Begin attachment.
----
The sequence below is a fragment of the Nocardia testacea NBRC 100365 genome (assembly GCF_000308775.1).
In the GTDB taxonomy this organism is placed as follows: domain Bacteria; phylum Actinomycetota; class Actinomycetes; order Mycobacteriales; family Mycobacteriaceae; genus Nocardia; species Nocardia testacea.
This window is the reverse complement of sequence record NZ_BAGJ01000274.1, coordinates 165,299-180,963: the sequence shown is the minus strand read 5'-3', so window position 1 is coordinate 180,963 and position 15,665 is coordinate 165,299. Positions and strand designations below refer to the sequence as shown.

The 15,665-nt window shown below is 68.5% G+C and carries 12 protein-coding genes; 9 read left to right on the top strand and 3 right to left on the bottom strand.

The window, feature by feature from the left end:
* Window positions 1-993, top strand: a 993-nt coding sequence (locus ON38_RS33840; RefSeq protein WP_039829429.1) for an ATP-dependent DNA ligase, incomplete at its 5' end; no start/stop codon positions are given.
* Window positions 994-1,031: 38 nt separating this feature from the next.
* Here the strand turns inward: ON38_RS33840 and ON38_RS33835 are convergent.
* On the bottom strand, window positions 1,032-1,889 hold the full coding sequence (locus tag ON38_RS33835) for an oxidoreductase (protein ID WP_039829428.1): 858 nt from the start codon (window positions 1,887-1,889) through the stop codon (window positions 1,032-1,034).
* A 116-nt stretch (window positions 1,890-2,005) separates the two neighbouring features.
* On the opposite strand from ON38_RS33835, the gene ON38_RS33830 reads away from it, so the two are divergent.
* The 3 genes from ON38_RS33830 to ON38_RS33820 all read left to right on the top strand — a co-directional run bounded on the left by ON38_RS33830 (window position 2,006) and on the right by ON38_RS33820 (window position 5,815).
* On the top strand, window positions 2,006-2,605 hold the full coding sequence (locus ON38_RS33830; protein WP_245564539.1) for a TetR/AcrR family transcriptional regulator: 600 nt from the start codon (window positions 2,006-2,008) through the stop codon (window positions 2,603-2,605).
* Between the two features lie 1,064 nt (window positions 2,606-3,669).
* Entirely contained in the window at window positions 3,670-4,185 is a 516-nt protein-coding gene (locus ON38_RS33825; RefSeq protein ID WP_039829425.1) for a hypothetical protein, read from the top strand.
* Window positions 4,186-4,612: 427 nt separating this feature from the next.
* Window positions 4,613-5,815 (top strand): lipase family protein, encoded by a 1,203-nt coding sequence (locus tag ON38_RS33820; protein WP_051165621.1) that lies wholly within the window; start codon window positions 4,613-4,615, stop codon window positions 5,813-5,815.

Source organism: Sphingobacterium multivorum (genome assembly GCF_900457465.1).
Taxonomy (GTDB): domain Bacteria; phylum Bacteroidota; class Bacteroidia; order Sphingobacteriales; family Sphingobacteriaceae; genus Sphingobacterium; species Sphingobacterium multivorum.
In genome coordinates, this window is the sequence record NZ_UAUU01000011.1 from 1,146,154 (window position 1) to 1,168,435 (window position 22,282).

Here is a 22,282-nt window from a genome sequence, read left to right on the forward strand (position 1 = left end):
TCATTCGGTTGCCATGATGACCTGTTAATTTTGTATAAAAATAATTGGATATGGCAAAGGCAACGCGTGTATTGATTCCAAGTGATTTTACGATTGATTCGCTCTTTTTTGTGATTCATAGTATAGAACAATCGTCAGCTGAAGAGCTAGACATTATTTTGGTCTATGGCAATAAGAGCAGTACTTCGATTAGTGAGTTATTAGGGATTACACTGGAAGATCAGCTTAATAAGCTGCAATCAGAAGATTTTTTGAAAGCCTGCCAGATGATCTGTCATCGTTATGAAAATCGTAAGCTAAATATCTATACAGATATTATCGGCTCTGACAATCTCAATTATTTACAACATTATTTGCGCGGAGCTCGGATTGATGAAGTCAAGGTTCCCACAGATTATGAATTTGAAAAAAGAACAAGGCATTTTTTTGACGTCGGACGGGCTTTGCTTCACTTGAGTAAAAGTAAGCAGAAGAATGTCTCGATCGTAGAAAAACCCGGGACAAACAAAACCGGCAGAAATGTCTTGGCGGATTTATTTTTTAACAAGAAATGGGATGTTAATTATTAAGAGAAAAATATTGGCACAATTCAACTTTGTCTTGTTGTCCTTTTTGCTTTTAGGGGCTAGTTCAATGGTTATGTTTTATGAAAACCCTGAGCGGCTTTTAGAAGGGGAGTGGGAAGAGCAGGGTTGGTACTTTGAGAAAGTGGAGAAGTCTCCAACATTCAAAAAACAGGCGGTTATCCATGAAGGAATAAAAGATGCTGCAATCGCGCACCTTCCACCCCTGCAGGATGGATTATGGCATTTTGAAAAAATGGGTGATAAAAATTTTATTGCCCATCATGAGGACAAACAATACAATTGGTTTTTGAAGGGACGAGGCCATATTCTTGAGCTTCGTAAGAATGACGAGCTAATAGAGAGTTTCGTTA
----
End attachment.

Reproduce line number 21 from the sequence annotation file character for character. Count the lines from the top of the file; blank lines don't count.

Here is a 22,282-nt window from a genome sequence, read left to right on the forward strand (position 1 = left end):